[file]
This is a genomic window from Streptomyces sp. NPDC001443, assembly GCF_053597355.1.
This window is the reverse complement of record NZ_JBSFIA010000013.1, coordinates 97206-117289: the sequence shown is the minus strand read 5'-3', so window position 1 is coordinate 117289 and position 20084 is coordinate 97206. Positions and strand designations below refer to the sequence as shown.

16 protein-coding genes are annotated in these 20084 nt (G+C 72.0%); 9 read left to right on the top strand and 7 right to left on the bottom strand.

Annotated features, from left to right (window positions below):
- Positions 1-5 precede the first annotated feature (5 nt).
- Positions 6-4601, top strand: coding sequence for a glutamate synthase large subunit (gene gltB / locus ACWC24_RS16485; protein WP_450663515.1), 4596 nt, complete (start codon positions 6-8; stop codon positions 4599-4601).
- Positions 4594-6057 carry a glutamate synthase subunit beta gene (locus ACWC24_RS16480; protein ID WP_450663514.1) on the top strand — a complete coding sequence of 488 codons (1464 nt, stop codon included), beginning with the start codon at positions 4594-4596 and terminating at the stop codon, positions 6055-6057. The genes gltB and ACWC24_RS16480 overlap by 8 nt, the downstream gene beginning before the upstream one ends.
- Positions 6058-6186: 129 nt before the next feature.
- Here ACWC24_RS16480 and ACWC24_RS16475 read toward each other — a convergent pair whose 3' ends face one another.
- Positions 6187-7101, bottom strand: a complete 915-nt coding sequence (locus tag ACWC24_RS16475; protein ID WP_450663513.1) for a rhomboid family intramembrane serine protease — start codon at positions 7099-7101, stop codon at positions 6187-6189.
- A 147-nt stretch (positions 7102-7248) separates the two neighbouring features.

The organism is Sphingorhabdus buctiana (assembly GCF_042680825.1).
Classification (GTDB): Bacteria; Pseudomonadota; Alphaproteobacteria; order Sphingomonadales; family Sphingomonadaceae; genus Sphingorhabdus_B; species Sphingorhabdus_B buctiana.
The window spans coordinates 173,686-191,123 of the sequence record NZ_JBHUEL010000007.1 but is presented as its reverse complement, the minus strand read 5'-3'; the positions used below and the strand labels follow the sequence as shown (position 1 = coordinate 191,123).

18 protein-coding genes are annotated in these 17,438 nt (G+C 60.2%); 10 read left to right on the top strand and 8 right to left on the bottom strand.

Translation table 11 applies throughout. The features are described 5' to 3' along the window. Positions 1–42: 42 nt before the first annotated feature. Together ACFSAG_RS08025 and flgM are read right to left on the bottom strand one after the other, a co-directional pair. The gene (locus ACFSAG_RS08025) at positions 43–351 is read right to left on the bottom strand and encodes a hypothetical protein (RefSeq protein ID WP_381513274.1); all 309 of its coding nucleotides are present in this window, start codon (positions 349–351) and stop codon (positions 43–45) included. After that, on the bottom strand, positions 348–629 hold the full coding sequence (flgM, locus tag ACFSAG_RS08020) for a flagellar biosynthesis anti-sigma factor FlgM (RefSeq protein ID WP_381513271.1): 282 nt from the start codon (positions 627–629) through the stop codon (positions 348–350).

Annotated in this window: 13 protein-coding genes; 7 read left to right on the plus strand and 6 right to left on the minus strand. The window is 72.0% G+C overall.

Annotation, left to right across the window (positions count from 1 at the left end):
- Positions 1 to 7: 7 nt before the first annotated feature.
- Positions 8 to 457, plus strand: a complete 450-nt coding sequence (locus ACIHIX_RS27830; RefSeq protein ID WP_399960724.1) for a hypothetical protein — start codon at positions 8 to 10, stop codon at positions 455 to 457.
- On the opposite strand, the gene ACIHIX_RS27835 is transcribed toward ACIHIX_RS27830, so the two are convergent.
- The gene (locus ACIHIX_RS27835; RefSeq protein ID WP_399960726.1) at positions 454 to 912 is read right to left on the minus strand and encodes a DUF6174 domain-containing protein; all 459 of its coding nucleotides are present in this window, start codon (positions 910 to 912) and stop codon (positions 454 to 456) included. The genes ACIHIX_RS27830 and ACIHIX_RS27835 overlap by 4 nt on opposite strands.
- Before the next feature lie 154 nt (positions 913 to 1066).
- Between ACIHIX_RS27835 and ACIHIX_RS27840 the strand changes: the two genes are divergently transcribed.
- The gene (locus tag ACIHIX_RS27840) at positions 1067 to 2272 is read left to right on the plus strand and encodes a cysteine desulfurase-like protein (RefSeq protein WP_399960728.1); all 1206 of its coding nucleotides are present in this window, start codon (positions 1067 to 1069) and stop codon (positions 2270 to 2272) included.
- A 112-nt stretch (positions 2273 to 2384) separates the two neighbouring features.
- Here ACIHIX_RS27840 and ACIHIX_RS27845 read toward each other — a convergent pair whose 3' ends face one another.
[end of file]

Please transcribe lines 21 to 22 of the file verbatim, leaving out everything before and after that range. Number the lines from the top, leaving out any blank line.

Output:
- On the opposite strand, the gene ACIHIX_RS27835 is transcribed toward ACIHIX_RS27830, so the two are convergent.
- The gene (locus ACIHIX_RS27835; RefSeq protein ID WP_399960726.1) at positions 454 to 912 is read right to left on the minus strand and encodes a DUF6174 domain-containing protein; all 459 of its coding nucleotides are present in this window, start codon (positions 910 to 912) and stop codon (positions 454 to 456) included. The genes ACIHIX_RS27830 and ACIHIX_RS27835 overlap by 4 nt on opposite strands.